By Joel Warner
By Michael Roberts
By Alan Prendergast
By Michael Roberts
By Michael Roberts
By Amber Taufen
By Patricia Calhoun
By William Breathes
Duane "Dog" Chapman, the bounty hunter who nabbed Max Factor heir and fugitive rapist Andrew Luster in Mexico last June, was back in town last Wednesday, sitting in Casa del Rey, a Mexican joint in Commerce City, and enjoying his next fifteen minutes of fame.
The besieged waitstaff had no idea who the Mulleted One was; they just knew they had to rope off a section of the restaurant for some VIP guest while numerous cameras and guys with guns surrounded the place.
After a stint in a Texas prison on an accessory-to-murder conviction (for a crime he denies committing), Dog had kicked around Denver for years. He and his sister, Jolene Martinez, worked Bail Bond Row together until they had a falling out in 1999, and the former Devil's Disciple went out on his own, eventually taking his business -- and his dreams of stardom -- to Hawaii.
Dog has always insisted that he was thisclose to inking a deal for a reality-TV series, but somehow those plans kept falling through. Four years ago, the Learning Channel didfeature Chapman on its "The Secret World of Bounty Hunters" episode ("A Dog Gets His Day," March 30, 2000), and then last year, the notoriety he earned with his capture of Luster at a Puerto Vallarta taco stand landed him on Hollywood Squares. Still, that wasn't much of a consolation prize: Dog had to spend time in a Mexican jail because his line of work is illegal south of the border, and he subsequently got stiffed on any reward for Luster.
But the exposure did lead to a deal with A&E to appear on Take This Job last August, and Dog's now part of the cable channel's "real-life" series. He'll star in his own show, Dog the Bounty Hunter, which "will follow the unique life of Duane 'Dog' Chapman as he mixes a high-stakes job, a combustible marriage and fatherhood of 12 children in a series with big personality," according to A&E's website.
And so big-personality Dog and his "Regulators" were taking a break from their shooting schedule at Casa del Rey, downing a few enchilada plates and waiting for the hailstorm to pass.
"It's going to be aired in late August," says Dog spokeswoman Frankie Leigh. "They've definitely got a season on the air, and they've picked up another season. They've caught a lot of criminals. A lot."
Leigh won't reveal who Chapman is hunting in Denver these days, though. All she'll say is this: "Criminals, beware."
All's fair in war and war:Some people just weren't welcome at the Capitol Hill People's Fair this year.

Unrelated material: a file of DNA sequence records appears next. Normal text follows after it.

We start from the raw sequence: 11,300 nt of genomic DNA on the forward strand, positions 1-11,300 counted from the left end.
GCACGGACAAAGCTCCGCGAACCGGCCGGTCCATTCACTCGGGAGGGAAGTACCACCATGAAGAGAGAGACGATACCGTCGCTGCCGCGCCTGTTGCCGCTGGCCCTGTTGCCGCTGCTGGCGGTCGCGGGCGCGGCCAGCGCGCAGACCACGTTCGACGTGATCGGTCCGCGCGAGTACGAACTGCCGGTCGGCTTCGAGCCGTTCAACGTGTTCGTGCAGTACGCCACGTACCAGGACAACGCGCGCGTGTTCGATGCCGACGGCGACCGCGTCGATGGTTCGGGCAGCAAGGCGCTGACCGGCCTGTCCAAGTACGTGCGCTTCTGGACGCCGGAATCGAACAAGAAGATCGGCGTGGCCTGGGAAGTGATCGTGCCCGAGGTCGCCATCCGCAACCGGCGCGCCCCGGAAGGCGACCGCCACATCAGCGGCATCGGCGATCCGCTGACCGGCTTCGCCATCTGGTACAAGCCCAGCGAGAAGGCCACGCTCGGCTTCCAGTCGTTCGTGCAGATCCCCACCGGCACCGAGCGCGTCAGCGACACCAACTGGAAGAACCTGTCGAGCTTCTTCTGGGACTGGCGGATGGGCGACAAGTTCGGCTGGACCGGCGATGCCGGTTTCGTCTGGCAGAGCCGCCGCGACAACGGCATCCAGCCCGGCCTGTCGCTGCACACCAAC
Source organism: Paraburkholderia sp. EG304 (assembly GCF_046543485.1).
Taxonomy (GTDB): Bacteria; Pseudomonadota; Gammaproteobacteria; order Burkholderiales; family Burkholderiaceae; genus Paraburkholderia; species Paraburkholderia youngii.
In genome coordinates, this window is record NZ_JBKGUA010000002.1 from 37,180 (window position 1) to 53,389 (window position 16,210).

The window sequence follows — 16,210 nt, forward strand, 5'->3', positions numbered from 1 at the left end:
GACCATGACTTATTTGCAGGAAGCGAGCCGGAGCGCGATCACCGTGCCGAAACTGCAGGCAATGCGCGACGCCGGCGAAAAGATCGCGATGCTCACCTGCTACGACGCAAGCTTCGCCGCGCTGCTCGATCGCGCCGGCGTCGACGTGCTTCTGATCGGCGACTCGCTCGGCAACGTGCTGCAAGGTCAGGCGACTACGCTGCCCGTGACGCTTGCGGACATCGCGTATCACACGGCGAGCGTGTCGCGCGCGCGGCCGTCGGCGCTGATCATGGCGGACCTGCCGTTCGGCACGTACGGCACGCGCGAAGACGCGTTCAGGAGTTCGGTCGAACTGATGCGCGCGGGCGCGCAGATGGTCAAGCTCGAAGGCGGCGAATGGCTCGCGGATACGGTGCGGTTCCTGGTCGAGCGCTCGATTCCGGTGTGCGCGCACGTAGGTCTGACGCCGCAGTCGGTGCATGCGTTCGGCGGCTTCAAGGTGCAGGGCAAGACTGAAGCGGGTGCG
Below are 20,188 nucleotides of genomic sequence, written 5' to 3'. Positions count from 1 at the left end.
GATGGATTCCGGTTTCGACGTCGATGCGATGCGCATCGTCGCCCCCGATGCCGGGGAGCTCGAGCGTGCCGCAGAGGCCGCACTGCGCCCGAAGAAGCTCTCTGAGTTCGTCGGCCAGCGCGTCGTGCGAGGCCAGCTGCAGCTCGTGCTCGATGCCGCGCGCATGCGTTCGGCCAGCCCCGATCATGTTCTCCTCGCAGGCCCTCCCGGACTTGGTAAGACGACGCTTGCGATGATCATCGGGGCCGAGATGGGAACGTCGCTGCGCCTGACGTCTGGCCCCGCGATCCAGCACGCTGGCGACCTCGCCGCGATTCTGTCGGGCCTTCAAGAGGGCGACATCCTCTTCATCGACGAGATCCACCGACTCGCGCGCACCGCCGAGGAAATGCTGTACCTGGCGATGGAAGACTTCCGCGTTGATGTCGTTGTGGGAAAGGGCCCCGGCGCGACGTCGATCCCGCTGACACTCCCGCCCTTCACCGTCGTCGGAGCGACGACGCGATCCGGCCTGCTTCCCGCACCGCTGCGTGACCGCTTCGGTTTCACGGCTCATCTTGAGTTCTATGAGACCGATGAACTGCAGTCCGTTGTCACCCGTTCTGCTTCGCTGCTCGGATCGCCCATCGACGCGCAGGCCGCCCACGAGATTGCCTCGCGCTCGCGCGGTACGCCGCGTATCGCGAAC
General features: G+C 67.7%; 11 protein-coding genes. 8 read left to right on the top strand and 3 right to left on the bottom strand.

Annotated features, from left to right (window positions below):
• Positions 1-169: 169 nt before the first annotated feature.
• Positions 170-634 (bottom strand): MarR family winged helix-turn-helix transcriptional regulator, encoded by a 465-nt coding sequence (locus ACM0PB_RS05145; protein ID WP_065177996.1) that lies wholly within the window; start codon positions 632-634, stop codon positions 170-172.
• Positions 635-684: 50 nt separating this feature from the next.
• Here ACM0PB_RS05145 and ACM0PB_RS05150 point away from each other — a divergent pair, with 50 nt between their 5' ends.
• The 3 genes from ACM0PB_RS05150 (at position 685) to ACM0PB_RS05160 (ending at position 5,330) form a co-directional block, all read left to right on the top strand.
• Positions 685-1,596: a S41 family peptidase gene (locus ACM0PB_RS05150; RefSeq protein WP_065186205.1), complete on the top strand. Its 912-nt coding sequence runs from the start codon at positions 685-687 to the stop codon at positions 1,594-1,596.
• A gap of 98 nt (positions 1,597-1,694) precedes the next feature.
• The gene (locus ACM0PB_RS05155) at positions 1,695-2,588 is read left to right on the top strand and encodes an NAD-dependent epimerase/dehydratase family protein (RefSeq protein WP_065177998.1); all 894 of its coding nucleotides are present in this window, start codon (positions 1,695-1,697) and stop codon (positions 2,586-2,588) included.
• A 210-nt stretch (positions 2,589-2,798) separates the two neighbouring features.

On Saturday, June 5, Deena Larsen found herself escorted off the Denver Civic Center fairgrounds because her tie-dyed attire festooned with "Bush Lied People Died" bumper stickers broke the rules. "Anytime people came up and said, 'Hey, that's a great skirt,' I handed them a bumper sticker," says Larsen, a Lakewood resident. "So I was not soliciting; I was not taking any money; I wasn't harassing anyone. Then this Guardian Angel comes up and says, 'You can't be in this park.' So I went back into the shade to get my stuff, and he saw me there, and he grabbed my arm and dragged me out of the park. This is so antithetical to what the People's Fair started out to be. That's where every nonprofit in town went. That's where you went if you wanted to volunteer that summer."
Turns out the overzealous Angel was only enforcing the fair's regulation that prohibits petitioners from being on the grounds. "We've been doing that for five or six years," explains Tom Knorr, executive director of the People's Fair and Capitol Hill United Neighbors. "We're trying to do a balance and trying to make it work for everybody. I had somebody petitioning scream at me because I asked them to go to the outskirts. They said, 'You don't even know what we're petitioning for,' and I said that's exactly right, and I don't want to know. Otherwise it would look like I was saying yay or nay to something."
Although Larsen did sneak back into the fair and enjoyed the rest of the day, she swears she won't return in 2005. "I'm just so upset about the politics this year that I paid $300 myself for the bumper stickers to give them out," she says. "I'm not representing any political group. But if the fair continues to kick people out, to just destroy the whole nature of the fair, then I won't go back."
Bucket brigade: Maybe Paul Tamburello should work for State Farm instead of Distinctive Properties, because "like a good neighbor," he's there. This time, Tamburello is there for the homeless.
The realtor has created an "Undie Bucket," and is calling on his Highland neighbors to donate new -- let us repeat: new! -- underwear, bras, socks and diapers for the city's temporary emergency shelter in the Mile High United Way building on West 18th Street.
"In a previous life of mine, I was a youth minister, and one of the things we learned when we worked with the shelters is that nobody ever donates underwear," says Tamburello, whose day job involves redeveloping the old Olinger Mortuary building. "A pair of socks only lasts so long, so it's the biggest item of need. We used to do Undie Sundays, but we're not really open Sundays, so we made it an Undie Bucket."